Projects per year
Background: In rat middle cerebral and mesenteric arteries the K 2.3 component of endothelium-dependent hyperpolarization (EDH) is lost following stimulation of thromboxane (TP) receptors, an effect that may contribute to the endothelial dysfunction associated with cardiovascular disease. In cerebral arteries, K 2.3 loss is associated with NO synthase inhibition, but is restored if TP receptors are blocked. The Rho/Rho kinase pathway is central for TP signalling and statins indirectly inhibit this pathway. The possibility that Rho kinase inhibition and statins sustain K 2.3 hyperpolarization was investigated in rat middle cerebral arteries (MCA). Methods: MCAs were mounted in a wire myograph. The PAR2 agonist, SLIGRL was used to stimulate EDH responses, assessed by simultaneous measurement of smooth muscle membrane potential and tension. TP expression was assessed with rt-PCR and immunofluorescence. Results: Immunofluorescence detected TP in the endothelial cell layer of MCA. Vasoconstriction to the TP agonist, U46619 was reduced by Rho kinase inhibition. TP receptor stimulation lead to loss of K 2.3 mediated hyperpolarization, an effect that was reversed by Rho kinase inhibitors or simvastatin. K 2.3 activity was lost in L-NAME-treated arteries, but was restored by Rho kinase inhibition or statin treatment. The restorative effect of simvastatin was blocked after incubation with geranylgeranyl-pyrophosphate to circumvent loss of isoprenylation. Conclusions: Rho/Rho kinase signalling following TP stimulation and L-NAME regulates endothelial cell K 2.3 function. The ability of statins to prevent isoprenylation and perhaps inhibit of Rho restores/protects the input of K 2.3 to EDH in the MCA, and represents a beneficial pleiotropic effect of statin treatment.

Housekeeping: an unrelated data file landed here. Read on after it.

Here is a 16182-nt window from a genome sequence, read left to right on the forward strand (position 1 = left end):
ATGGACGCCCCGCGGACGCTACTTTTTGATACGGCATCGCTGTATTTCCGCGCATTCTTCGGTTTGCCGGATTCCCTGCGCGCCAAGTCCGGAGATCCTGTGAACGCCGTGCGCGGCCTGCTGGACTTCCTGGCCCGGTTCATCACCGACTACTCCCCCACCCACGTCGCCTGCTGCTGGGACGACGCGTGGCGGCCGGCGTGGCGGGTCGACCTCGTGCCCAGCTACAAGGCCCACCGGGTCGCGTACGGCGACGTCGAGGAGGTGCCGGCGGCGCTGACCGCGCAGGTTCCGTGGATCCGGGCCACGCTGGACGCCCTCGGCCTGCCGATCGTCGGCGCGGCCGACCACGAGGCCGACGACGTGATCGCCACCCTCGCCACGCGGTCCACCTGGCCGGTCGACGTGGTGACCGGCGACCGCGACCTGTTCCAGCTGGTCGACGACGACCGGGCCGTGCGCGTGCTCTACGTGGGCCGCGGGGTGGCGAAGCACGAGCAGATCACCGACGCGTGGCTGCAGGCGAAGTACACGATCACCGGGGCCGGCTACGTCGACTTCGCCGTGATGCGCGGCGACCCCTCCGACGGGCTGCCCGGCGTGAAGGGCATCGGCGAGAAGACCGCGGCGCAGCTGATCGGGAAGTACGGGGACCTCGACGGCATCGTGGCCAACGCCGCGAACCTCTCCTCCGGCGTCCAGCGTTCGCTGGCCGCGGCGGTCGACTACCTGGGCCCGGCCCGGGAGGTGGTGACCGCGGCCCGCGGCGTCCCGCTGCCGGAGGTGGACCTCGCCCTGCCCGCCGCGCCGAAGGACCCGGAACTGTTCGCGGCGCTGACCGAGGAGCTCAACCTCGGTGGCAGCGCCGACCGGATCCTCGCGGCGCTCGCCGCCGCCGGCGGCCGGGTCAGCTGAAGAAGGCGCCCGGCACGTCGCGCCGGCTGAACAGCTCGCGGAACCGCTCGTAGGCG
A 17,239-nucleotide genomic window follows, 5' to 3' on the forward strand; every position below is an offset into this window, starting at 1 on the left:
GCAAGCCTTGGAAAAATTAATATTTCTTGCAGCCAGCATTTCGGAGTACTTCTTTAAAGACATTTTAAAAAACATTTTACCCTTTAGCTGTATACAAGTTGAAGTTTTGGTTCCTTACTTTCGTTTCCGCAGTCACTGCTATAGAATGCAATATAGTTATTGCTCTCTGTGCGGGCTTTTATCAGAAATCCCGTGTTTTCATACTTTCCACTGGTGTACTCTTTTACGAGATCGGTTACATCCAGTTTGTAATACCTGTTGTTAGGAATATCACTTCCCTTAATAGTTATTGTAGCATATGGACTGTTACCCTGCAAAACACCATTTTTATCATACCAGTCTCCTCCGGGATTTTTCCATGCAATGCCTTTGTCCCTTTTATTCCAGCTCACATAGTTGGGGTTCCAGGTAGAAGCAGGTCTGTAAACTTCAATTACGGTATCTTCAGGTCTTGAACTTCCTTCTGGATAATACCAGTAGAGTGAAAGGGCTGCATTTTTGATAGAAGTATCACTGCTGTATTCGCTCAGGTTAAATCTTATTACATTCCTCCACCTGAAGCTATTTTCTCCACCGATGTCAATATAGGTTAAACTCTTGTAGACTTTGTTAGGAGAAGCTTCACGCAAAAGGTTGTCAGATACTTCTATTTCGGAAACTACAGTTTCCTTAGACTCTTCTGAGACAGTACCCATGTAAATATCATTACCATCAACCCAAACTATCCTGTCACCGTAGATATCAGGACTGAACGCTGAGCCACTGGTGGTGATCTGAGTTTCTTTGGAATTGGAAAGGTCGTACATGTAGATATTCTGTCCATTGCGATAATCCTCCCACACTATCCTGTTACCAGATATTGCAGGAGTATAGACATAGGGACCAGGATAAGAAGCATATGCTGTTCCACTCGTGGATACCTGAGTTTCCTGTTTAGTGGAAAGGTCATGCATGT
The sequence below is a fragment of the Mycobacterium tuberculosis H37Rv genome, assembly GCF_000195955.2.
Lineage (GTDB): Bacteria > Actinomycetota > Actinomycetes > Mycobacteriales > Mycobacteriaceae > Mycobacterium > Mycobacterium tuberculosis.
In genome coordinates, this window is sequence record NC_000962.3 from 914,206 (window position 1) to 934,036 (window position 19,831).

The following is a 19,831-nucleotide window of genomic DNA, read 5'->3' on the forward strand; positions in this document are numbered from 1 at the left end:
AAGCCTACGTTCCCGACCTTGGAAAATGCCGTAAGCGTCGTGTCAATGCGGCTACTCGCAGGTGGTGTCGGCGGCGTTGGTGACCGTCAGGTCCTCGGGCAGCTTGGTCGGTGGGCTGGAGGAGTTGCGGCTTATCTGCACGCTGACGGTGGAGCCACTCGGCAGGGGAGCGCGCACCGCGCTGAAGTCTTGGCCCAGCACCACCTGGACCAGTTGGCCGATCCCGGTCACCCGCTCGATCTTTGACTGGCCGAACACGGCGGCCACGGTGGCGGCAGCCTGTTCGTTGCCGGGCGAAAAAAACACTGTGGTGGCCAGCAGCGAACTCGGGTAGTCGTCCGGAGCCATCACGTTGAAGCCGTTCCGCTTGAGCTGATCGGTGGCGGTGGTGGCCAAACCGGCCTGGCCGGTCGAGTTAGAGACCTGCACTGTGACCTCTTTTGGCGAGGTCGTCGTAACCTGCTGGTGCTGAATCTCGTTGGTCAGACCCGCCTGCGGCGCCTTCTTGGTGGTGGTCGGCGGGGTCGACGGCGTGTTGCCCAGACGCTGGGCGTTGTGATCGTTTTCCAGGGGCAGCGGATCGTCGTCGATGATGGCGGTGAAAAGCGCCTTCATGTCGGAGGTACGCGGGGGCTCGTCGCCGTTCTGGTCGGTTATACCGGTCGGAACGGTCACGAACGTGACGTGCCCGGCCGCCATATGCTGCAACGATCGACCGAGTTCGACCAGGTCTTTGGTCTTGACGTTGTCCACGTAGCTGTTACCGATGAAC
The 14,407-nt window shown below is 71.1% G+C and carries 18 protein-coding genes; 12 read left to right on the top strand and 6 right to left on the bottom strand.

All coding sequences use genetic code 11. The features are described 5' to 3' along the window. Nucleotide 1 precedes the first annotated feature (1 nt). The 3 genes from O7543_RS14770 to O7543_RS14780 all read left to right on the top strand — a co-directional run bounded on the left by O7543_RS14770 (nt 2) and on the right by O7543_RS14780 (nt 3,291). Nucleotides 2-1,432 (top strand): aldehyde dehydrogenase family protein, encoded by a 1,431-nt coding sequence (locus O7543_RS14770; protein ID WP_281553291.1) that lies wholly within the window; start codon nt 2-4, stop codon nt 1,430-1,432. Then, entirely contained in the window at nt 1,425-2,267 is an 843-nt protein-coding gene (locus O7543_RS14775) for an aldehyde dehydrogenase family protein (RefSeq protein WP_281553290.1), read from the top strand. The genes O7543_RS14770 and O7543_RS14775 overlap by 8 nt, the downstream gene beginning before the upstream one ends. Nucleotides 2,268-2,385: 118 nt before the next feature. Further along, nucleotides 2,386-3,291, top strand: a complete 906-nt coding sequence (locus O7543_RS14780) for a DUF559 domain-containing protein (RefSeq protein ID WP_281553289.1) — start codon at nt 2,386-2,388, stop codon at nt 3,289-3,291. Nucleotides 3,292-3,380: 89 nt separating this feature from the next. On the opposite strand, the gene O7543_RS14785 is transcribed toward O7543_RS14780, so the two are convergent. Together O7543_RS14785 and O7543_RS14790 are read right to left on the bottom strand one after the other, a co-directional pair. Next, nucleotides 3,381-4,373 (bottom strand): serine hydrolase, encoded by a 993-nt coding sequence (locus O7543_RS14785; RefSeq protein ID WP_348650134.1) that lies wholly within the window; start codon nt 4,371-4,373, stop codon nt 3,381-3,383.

Investigation of the Mechanisms and Functions of the Post-Endocytic Sorting of the Receptors - Fellowship for Dr G Cottrell
Cottrell, G. & Garland, C. J.
1/12/08 → 30/11/12
Project: UK charity